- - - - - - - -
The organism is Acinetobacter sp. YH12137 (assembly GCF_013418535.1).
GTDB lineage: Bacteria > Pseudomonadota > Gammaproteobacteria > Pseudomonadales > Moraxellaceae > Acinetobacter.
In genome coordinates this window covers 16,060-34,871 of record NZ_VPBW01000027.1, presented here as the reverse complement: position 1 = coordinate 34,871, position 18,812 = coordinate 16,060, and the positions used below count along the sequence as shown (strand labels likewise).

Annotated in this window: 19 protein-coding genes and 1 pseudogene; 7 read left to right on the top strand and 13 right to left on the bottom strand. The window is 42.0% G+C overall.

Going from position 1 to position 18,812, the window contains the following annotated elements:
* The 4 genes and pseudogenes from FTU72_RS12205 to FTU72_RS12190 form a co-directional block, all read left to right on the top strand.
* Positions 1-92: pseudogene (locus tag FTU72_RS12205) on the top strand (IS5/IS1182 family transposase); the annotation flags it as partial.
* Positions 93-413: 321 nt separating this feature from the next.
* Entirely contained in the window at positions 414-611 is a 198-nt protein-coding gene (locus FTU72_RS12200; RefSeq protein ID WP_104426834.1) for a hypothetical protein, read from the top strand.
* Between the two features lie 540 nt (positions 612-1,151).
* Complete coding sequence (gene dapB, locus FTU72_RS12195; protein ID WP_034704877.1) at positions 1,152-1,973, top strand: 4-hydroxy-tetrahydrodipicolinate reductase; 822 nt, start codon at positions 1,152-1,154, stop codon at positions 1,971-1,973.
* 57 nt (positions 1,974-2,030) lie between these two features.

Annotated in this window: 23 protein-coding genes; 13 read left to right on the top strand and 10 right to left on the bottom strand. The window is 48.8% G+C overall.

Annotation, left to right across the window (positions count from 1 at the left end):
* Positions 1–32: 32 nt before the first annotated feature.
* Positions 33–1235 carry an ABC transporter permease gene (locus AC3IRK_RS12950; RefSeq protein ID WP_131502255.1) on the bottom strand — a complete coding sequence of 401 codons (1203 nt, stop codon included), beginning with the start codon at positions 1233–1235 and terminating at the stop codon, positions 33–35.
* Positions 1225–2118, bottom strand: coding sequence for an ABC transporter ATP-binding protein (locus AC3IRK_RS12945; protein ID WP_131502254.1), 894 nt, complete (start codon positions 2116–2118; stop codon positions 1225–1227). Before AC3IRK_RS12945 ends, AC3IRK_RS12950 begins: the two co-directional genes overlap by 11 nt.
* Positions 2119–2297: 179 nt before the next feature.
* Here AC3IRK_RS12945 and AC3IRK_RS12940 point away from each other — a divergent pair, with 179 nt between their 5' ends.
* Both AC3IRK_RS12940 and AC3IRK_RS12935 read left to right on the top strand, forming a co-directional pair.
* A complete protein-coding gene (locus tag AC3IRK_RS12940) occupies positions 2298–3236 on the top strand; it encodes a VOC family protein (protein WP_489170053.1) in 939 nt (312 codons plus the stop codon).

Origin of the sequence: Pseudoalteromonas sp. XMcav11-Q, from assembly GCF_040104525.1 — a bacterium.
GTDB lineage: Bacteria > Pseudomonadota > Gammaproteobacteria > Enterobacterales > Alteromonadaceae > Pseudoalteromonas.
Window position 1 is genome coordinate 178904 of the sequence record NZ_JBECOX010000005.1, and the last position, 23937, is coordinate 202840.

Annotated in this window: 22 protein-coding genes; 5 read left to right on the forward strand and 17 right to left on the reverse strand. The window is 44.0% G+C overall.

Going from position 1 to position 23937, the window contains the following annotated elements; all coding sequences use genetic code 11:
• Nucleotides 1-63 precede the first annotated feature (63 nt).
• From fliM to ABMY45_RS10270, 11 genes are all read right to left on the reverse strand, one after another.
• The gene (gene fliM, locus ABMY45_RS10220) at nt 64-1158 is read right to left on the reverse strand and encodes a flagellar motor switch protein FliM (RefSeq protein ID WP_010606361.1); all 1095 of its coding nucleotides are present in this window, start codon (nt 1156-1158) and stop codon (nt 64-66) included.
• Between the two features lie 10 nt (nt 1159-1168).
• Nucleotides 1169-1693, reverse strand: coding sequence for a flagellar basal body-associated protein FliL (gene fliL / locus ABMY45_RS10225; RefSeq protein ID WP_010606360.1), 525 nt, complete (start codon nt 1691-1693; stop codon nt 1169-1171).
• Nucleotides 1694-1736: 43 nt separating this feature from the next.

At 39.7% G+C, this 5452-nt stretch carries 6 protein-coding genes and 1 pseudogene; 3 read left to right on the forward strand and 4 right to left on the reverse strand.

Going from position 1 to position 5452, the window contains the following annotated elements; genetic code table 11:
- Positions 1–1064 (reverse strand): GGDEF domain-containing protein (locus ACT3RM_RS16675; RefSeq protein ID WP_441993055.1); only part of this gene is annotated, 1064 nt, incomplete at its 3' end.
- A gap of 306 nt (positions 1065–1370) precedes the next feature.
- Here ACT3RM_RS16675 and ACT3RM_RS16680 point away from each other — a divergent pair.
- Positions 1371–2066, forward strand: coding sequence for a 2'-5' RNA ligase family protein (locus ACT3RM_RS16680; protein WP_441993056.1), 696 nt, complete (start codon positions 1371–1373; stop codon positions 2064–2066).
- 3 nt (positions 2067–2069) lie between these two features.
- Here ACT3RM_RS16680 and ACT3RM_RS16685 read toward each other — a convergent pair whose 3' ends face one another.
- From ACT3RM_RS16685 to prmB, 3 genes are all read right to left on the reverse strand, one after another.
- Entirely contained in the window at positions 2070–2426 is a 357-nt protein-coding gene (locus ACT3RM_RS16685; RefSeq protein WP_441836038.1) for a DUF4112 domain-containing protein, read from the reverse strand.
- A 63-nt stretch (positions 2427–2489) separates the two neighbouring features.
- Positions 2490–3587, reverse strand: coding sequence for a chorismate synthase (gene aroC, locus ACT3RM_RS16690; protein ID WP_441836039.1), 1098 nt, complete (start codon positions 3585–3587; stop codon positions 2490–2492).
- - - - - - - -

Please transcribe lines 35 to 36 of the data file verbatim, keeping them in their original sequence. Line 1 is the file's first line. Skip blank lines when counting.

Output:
- Positions 1–1064 (reverse strand): GGDEF domain-containing protein (locus ACT3RM_RS16675; RefSeq protein ID WP_441993055.1); only part of this gene is annotated, 1064 nt, incomplete at its 3' end.
- A gap of 306 nt (positions 1065–1370) precedes the next feature.